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When you start shopping for high-quality smoking guns, things start to get pretty confusing. The Smoking Gun Pro by PolyScience (distributed by Breville) is the original device that inspired so many others. But Breville also makes another, similar device, which they also called the Smoking Gun.
That’s right: there’s a PolyScience/Breville Smoking Gun and a Breville Smoking Gun. And no, they aren’t the same thing (even though they’re designed to accomplish the same task).
If you’re looking into buying either, read our comparison guide to help you figure out which one is better for you.
But if you’re looking for the quick and easy answer:
We recommend the PolyScience/Breville Smoking Gun Pro if you’re a professional chef or a seriously advanced home cook operating at a professional level.
If you’re “just” a highly creative home cook who wants to add versatile smoky flavor to various dishes, and you don’t need an ultra-precise professional-level tool, save some money and get the Breville Smoking Gun instead. It’s a high-quality tool that’s more than sufficient for most home uses.
Table of Contents
Our Individual Reviews
If you’re curious about each of these products in depth, we’ve written full reviews of each. Take a look at those to learn even more about some details not included in this comparison!
Smoking Gun First Impression Comparison
We started by opening the Breville Smoking Gun. It was beautifully packaged, with obvious thought and care having gone into the presentation. We were especially delighted to see beautiful, full-color recipe cards inside. (We’re always pointing out that more companies should include these, as they’re a simple way to dramatically step up that first impression.)
The PolyScience/Breville Smoking Gun Pro was also nicely packaged, but lacked some of the beautiful flashiness. It immediately came across as a more professional, industrial tool. It was notably lacking in anything that went out of its way to make it accessible for the home cook.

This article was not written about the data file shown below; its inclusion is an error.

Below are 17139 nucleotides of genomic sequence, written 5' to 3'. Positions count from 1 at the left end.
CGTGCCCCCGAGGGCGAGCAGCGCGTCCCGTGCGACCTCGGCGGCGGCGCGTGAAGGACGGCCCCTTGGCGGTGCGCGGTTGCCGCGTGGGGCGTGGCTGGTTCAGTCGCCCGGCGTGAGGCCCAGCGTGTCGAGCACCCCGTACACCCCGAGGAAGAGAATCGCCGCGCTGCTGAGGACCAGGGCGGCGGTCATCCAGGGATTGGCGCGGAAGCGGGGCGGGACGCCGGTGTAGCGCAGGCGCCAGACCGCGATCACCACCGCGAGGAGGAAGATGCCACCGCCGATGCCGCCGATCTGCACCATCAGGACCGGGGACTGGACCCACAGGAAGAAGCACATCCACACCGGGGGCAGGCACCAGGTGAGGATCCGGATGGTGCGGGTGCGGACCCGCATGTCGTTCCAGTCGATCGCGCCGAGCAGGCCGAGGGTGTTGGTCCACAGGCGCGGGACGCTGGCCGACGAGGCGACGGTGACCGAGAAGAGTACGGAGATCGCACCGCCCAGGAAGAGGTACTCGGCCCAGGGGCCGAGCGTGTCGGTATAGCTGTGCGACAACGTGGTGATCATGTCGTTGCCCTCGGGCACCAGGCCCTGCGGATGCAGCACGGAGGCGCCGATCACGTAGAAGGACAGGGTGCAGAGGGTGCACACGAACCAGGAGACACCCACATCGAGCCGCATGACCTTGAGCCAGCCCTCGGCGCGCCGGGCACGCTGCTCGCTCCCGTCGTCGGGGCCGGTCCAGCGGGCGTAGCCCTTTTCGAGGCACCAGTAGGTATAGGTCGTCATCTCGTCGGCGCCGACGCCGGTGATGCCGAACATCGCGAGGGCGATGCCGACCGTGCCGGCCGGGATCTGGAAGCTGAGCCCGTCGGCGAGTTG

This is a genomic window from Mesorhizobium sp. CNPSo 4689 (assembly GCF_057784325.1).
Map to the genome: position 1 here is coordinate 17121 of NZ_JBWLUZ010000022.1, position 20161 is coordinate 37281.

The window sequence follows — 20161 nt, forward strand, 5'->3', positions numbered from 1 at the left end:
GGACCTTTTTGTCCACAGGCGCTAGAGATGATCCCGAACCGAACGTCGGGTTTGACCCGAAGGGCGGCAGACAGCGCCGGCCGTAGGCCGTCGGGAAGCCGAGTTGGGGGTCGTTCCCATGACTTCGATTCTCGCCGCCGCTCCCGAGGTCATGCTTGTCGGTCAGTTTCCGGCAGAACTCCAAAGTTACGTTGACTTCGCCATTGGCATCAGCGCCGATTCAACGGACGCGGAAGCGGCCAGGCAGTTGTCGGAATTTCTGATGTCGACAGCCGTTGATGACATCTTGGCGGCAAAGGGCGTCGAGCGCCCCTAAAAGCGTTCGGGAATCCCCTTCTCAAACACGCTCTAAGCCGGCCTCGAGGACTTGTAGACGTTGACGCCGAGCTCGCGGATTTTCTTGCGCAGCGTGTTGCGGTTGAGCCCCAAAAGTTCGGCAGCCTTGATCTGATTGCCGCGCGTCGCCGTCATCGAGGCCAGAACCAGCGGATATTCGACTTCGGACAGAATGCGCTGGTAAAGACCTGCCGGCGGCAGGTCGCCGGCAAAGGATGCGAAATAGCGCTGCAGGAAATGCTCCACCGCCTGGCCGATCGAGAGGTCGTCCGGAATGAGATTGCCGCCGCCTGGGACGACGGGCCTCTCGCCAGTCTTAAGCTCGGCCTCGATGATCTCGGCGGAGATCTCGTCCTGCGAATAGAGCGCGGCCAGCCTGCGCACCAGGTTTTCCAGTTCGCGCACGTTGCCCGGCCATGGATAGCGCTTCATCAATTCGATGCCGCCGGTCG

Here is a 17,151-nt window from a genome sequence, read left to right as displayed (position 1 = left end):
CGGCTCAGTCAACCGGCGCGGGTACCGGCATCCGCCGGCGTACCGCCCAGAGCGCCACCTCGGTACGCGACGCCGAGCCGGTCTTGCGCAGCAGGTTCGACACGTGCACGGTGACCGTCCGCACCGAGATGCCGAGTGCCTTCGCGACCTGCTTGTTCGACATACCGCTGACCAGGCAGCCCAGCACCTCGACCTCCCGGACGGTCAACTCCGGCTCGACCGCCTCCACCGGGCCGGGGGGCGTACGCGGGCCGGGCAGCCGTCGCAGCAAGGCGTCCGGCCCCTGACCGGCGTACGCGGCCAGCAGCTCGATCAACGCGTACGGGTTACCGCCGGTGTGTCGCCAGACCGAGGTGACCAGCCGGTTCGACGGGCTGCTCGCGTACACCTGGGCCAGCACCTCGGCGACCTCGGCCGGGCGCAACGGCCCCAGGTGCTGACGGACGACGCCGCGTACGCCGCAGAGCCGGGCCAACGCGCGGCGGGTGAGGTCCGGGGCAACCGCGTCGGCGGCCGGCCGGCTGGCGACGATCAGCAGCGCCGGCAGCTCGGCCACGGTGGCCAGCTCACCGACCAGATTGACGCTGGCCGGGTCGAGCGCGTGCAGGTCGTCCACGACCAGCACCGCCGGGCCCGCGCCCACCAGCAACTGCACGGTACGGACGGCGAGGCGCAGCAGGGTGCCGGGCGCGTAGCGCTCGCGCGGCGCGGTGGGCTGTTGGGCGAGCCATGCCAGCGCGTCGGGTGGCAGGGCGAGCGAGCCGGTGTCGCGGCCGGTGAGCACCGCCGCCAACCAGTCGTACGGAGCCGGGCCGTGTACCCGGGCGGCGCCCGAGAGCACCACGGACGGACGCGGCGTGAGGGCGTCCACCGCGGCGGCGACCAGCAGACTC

Both feel hefty and high-quality when you take them out of the package. It’s obvious that these are both well-made tools, not cheap junk. (As if you hadn’t noticed from the price!) But the PolyScience version is notably more solid. The Breville Smoking Gun weighs 16.6 oz, while the PolyScience option is almost double the weight at 31.9 oz.
Breville Vs. PolyScience Intended Audiences
The Breville Smoking Gun does a fantastic job of immediately and clearly defining its audience: the passionate and creative home cook. Everything about its presentation and function immediately speaks to this audience.
For example, the included recipe cards ensure that the home cook who has never before used a smoking gun has some immediate inspiration. But the recipes aren’t designed for struggling new cooks; they’re clearly intended for people who are passionate about food and cooking.
The packaging, too, is immediately enticing. The box shows the smoking gun in use on a dish of delicious-looking food, suggesting the mouthwatering possibilities that the tool offers. And while it’s ideal for the complex flavor combinations that you can create by smoking different woods, it’s also simple and straightforward to operate, with just two speed settings.
In short, the Breville Smoking Gun would be a fantastic gift to any passionate and fairly advanced home cook. (And if no one else gets you one, make it a gift to yourself!)
In contrast, the PolyScience/Breville Smoking Gun Pro definitely comes across as a more professional tool, and appears to be created with the professional chef in mind.
The packaging, for example, gives the impression of a professional tool rather than a fun new gadget. And this one doesn’t come with recipe cards, presumably because a high-end chef ordering this tool for their restaurant already has their own dishes in mind to create.
Finally, the extra versatility in smoke levels offered by the PolyScience/Breville Smoking Gun Pro makes it well suited for a professional environment where every detail needs to be perfect every single time. If you’re cooking at home for your family, you can experiment and get close enough. If you’re making perfectly precise dishes in a high-end restaurant, you need ultimate control.
(As a final detail, you can quickly gauge the intended audiences for these two tools by their cleaning instructions. The Breville Smoking Gun is all about quick and easy cleaning, as you might do at home, and users are told not to disassemble it further. This is clearly ideal for home users. The PolyScience/Breville Smoking Gun Pro, on the other hand, gives explicit details on how to completely disassemble it and clean each individual piece, the way you would need to after intensive professional/restaurant use.)
Control Over Smoke Level
This is the biggest difference in function between the two smoking guns.
The Breville Smoking Gun has a simple switch with three settings: low, off, and high. And honestly, this is probably all you’ll ever need if you’re a home cook.
The PolyScience/Breville Smoking Gun Pro, on the other hand, has a dial that you can turn to adjust from maximum to minimum air flow (and therefore smoke flow).